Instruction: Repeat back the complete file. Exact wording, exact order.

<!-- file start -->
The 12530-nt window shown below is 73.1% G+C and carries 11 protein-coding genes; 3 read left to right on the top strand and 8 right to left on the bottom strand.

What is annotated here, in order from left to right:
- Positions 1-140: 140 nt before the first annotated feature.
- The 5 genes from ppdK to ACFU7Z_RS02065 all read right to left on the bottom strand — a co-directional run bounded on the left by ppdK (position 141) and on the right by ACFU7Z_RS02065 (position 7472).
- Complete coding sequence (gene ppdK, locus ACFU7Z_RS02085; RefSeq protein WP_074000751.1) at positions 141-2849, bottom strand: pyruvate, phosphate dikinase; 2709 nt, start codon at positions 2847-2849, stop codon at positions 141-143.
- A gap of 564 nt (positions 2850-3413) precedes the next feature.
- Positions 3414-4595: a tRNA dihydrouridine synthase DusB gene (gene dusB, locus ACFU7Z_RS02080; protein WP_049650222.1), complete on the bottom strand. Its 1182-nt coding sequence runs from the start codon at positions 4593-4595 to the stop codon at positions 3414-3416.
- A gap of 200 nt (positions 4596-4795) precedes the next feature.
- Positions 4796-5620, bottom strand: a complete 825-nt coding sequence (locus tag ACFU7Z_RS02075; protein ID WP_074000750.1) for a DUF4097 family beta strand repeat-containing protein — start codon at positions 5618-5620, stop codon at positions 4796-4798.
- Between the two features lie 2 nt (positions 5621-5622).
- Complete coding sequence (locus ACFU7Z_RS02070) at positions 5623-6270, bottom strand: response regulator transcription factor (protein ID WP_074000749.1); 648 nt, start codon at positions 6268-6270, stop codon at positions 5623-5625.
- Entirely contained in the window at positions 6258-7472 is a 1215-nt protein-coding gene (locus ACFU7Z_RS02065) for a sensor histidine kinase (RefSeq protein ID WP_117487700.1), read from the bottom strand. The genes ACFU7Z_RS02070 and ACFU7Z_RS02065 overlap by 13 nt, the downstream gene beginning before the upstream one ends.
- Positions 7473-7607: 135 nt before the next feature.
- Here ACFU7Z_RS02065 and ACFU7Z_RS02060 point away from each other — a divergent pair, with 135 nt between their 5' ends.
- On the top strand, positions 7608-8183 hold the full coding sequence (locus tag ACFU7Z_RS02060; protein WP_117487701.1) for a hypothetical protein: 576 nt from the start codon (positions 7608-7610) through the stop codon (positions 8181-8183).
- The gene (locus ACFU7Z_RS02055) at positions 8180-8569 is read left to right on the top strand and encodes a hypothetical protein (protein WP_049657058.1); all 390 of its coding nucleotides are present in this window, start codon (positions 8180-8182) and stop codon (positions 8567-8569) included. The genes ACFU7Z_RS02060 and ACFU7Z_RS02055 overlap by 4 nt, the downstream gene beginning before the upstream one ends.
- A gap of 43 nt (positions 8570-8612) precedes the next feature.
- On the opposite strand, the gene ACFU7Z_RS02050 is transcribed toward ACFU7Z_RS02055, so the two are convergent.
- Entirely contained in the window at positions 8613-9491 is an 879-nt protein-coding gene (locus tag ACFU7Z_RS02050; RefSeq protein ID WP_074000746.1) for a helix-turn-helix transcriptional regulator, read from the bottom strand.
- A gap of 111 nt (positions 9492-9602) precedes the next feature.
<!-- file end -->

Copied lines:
The 12530-nt window shown below is 73.1% G+C and carries 11 protein-coding genes; 3 read left to right on the top strand and 8 right to left on the bottom strand.

What is annotated here, in order from left to right:
- Positions 1-140: 140 nt before the first annotated feature.
- The 5 genes from ppdK to ACFU7Z_RS02065 all read right to left on the bottom strand — a co-directional run bounded on the left by ppdK (position 141) and on the right by ACFU7Z_RS02065 (position 7472).
- Complete coding sequence (gene ppdK, locus ACFU7Z_RS02085; RefSeq protein WP_074000751.1) at positions 141-2849, bottom strand: pyruvate, phosphate dikinase; 2709 nt, start codon at positions 2847-2849, stop codon at positions 141-143.
- A gap of 564 nt (positions 2850-3413) precedes the next feature.
- Positions 3414-4595: a tRNA dihydrouridine synthase DusB gene (gene dusB, locus ACFU7Z_RS02080; protein WP_049650222.1), complete on the bottom strand. Its 1182-nt coding sequence runs from the start codon at positions 4593-4595 to the stop codon at positions 3414-3416.
- A gap of 200 nt (positions 4596-4795) precedes the next feature.
- Positions 4796-5620, bottom strand: a complete 825-nt coding sequence (locus tag ACFU7Z_RS02075; protein ID WP_074000750.1) for a DUF4097 family beta strand repeat-containing protein — start codon at positions 5618-5620, stop codon at positions 4796-4798.
- Between the two features lie 2 nt (positions 5621-5622).
- Complete coding sequence (locus ACFU7Z_RS02070) at positions 5623-6270, bottom strand: response regulator transcription factor (protein ID WP_074000749.1); 648 nt, start codon at positions 6268-6270, stop codon at positions 5623-5625.
- Entirely contained in the window at positions 6258-7472 is a 1215-nt protein-coding gene (locus ACFU7Z_RS02065) for a sensor histidine kinase (RefSeq protein ID WP_117487700.1), read from the bottom strand. The genes ACFU7Z_RS02070 and ACFU7Z_RS02065 overlap by 13 nt, the downstream gene beginning before the upstream one ends.
- Positions 7473-7607: 135 nt before the next feature.
- Here ACFU7Z_RS02065 and ACFU7Z_RS02060 point away from each other — a divergent pair, with 135 nt between their 5' ends.
- On the top strand, positions 7608-8183 hold the full coding sequence (locus tag ACFU7Z_RS02060; protein WP_117487701.1) for a hypothetical protein: 576 nt from the start codon (positions 7608-7610) through the stop codon (positions 8181-8183).
- The gene (locus ACFU7Z_RS02055) at positions 8180-8569 is read left to right on the top strand and encodes a hypothetical protein (protein WP_049657058.1); all 390 of its coding nucleotides are present in this window, start codon (positions 8180-8182) and stop codon (positions 8567-8569) included. The genes ACFU7Z_RS02060 and ACFU7Z_RS02055 overlap by 4 nt, the downstream gene beginning before the upstream one ends.
- A gap of 43 nt (positions 8570-8612) precedes the next feature.
- On the opposite strand, the gene ACFU7Z_RS02050 is transcribed toward ACFU7Z_RS02055, so the two are convergent.
- Entirely contained in the window at positions 8613-9491 is an 879-nt protein-coding gene (locus tag ACFU7Z_RS02050; RefSeq protein ID WP_074000746.1) for a helix-turn-helix transcriptional regulator, read from the bottom strand.
- A gap of 111 nt (positions 9492-9602) precedes the next feature.